In Honored Glory!
World War II Honor Roll

Isaac Walter Budd

Lieutenant, U.S. Navy


Fighter Squadron VF-39

Entered the Service from: New Jersey
Died: March 7, 1944
Missing in Action or Buried at Sea
Tablets of the Missing at Honolulu Memorial
Honolulu, Hawaii
Awards: Purple Heart
Seaman 2nd Class
Isaac W. Budd
Philadelphia PA, 
March 1941
Stearman N2S-3
Navy Trainer

in background
Lt. Isaac Budd
December 1942
Lt. Isaac Budd

Courier-Post March 10, 1944

LIEUTENANT ISAAC WALTER BUDD was born in Camden NJ in 1918 to Hiram Epright and Margaretta Budd of 1407 Baird Avenue. His father was the president of the City Line Brick and Lumber Company, founded in 1890 by his great-uncle Hiram and grandfather Isaac W. Budd. Prior to founding the brick business had been Budd brothers had worked as stone masons, operated a feed and and grain business, and were connected, through Isaac's brother-in-law Frank, to a successful lumber business in Camden, William C. Scudder and Son Lumber, at Front and Arch Streets. The brick business prospered, and the Budd's built two of the first houses in Parkside, at 1401 Baird and 1407 Baird Avenue, the corner of Baird and Kenwood Avenues, early in the 20th century.

Isaac Budd, "Ike" to family and friends, was the one of six children, and he grew up and went to school in Camden. Besides Isaac was older stepbrother Harry, and the younger children, Geraldine, William, Margaretta, and Hiram. Isaac graduated from Camden High School. He attended Wenonah (NJ) Military Academy, and was a graduate of Swarthmore College in Swarthmore PA.

Isaac W. Budd entered the Navy prior to Pearl Harbor. He trained as a pilot, and part of his training included take-offs and landings from Camden's Central Airport. After he was commissioned and awarded his wings, he served as a flight instructor at Miami FL. On January 19, 1943 he married Miss Jeanne Coleman. Isaac Budd also was stationed at Whidbey Island and Pasco in the state of Washington prior to being sent to the Pacific for duty as a naval fighter pilot in November, 1943. A member of Fighter Squadron VF-39, flying Grumman F6F Hellcats, he was shot down while strafing Japanese forces at Mili Island on March 7, 1944. His plane crashed into the sea, and neither Lt. Budd or the plane were recovered.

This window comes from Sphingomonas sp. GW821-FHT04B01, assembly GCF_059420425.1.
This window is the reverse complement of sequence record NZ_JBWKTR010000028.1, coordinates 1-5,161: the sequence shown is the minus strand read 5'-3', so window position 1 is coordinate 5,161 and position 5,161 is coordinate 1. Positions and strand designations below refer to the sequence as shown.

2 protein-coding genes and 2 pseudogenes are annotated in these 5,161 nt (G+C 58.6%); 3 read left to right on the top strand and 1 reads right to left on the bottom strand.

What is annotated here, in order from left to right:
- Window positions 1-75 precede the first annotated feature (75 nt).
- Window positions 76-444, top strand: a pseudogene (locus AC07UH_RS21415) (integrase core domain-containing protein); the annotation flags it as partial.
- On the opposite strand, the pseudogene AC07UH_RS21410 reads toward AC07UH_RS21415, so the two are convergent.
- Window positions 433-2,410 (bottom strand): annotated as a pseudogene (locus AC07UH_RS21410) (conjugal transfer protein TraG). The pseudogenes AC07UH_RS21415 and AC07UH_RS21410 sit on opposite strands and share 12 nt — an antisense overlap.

Isaac Budd was survived by his mother, siblings, and his wife, Jeanne Coleman Budd, all of the 1407 Baird Boulevard address. All of his brothers were serving in the Navy at the time.

Isaac Budd was related by marriage to the Hineline, Wilson, and Haines families. His Aunt Alberta Budd was married to Frank J. Hineline, president of the Camden Lime Company. His first cousin, Frank B. Hineline was married to Elizabeth Haines, daughter of Dr. Rowland Ivins Haines and neice of Admiral Henry B. Wilson and banker Philip Wilson; their father was H.B. Wilson Sr., for who a school in Camden was named after.




Baird Boulevard

to the
Budd Family

The Mili airbase. In the late 1930s Japan began to fortify its Marshallese possessions contrary to the Covenant of the League of Nations. These fortifications were centered on Kwajalein, Maloelap and Wotje. Any development of Mile Atoll, however, was not part in the grand strategic scheme.

Mili during World War II.
In order to create a suitable defense system at its perimeter, the Japanese navy decided to develop some of the atolls of the Marshall Islands into bases for seaplanes, for naval surface units submarines, and, with the advent of long-range land-based bombers, as airfields. Mili was only to become a small lookout, radio direction finding and weather station. After the begin of the war and the Japanese occupation of Kiribati, however, the strategic concepts changed. The development of Mili air base began in in autumn 1942 when the Korean and Marshallese labour force building the seaplane base on Majuro was transferred.